Source: The Charleston Gazette
When Ruby Abdulla moved to Charleston 32 years ago, she and her husband started looking around the grocery stores for halal foods - the only foods that are lawful for Muslims to eat.
"I have to tell you - when we first came here, we couldn't even buy bread," said Abdulla, a realty agent with Old Colony. "Sunbeam bread was the only one that had vegetable oil. The rest of the bread had lard. Cookies - we couldn't buy those, either.
"But things have changed quite a bit."
As the Kanawha Valley's Muslim population has grown, a couple of locally owned stores have started carrying halal foods. The foods must contain no pork or alcohol, among other things, and the meats must come from specially slaughtered animals.
But almost always, those foods are trucked in from out of state. Almeshia Brown, an agriculture extension specialist at West Virginia State University, wants to change that.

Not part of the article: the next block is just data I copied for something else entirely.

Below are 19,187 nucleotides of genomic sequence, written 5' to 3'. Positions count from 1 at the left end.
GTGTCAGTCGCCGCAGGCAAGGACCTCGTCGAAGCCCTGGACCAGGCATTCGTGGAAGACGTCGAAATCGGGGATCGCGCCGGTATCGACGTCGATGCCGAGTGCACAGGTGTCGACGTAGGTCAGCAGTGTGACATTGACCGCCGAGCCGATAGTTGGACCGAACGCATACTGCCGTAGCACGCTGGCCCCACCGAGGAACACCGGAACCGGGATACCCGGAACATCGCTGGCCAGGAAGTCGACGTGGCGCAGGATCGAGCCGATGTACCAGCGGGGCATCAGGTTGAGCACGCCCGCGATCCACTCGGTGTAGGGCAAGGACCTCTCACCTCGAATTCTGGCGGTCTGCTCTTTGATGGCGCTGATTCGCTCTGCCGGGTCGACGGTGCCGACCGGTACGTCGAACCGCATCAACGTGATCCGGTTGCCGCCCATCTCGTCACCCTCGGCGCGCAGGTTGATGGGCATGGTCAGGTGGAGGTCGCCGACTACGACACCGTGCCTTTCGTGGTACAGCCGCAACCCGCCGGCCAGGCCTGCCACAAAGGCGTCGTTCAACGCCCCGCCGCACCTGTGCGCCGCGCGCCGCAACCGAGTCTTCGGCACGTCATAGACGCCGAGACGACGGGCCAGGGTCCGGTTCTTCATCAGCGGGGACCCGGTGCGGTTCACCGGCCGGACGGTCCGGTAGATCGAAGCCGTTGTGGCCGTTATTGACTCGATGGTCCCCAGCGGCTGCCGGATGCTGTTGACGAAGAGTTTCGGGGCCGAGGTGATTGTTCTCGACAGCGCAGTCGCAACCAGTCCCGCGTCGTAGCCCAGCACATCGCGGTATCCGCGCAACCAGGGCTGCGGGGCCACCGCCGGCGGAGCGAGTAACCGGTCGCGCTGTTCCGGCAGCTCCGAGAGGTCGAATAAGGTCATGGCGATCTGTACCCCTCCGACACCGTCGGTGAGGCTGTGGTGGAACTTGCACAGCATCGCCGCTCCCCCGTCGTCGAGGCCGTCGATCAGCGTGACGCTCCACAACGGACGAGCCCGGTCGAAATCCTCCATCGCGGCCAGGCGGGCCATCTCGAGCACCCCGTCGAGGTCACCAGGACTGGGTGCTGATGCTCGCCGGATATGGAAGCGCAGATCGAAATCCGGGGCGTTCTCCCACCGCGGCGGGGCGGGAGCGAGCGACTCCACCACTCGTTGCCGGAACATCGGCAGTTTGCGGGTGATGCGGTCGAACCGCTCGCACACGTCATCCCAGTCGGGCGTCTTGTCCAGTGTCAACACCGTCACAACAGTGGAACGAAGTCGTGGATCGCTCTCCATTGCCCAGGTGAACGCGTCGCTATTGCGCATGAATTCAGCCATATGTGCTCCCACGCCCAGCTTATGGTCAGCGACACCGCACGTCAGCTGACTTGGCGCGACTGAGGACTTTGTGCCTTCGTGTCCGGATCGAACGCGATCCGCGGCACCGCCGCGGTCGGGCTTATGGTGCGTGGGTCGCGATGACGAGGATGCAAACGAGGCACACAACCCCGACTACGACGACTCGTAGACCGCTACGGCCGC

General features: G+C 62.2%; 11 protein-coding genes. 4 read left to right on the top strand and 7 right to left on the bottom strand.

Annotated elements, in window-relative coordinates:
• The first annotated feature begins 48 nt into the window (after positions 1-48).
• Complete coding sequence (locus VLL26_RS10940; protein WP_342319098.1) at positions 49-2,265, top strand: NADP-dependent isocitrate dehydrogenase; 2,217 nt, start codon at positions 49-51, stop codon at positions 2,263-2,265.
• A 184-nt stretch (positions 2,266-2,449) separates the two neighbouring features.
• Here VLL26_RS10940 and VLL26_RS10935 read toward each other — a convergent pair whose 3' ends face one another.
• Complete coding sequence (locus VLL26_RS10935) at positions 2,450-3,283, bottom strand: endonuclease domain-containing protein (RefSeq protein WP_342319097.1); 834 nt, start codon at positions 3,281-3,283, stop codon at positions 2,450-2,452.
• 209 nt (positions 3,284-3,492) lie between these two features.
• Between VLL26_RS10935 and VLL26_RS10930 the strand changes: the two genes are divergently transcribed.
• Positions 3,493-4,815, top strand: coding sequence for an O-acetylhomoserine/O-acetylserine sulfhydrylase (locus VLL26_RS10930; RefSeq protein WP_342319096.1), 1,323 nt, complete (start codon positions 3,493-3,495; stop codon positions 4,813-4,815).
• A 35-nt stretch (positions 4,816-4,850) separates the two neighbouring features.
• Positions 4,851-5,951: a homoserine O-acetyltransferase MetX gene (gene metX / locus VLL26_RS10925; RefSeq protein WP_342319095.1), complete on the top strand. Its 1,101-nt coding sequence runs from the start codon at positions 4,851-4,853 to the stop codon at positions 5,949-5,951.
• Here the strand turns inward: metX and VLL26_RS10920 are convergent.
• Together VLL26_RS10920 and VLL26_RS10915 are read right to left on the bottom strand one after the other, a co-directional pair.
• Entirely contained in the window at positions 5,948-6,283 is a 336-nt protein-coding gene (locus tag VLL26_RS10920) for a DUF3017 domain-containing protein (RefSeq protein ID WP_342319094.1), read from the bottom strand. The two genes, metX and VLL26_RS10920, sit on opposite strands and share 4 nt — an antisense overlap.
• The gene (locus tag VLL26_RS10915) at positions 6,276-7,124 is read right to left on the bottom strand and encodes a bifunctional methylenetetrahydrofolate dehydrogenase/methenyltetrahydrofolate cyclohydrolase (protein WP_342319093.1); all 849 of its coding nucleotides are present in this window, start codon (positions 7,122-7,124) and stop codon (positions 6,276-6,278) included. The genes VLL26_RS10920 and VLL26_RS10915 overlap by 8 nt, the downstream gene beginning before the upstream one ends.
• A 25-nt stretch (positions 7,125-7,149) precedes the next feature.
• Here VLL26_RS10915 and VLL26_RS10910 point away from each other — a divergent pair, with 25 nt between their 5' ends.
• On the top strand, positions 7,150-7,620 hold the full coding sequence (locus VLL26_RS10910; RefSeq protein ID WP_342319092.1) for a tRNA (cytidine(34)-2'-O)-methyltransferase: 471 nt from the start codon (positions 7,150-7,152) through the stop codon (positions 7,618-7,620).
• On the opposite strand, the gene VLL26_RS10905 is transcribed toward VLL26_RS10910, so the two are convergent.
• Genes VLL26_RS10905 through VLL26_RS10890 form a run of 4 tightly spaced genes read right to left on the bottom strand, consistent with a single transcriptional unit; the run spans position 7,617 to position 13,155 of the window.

Brown is Muslim - and she says she has to buy about 60 percent of her groceries over the Internet.
"Why couldn't we keep that money here in West Virginia?" she asked.
Brown is part of a statewide project to teach the West Virginia public - including farmers, stores and restaurants - about the potential cash cow that is halal food.
"We've got to educate farmers," said Teresa Halloran, a marketing specialist with the state Department of Agriculture, who is part of the project. The department is working on both halal and kosher certifications for West Virginia foods, from honey, salsa and bread to goat, chicken and beef.
"This is an avenue to [farmers] to distribute their meat," Halloran said. "Rather than taking it up to Pennsylvania for slaughter, they could keep it in the state."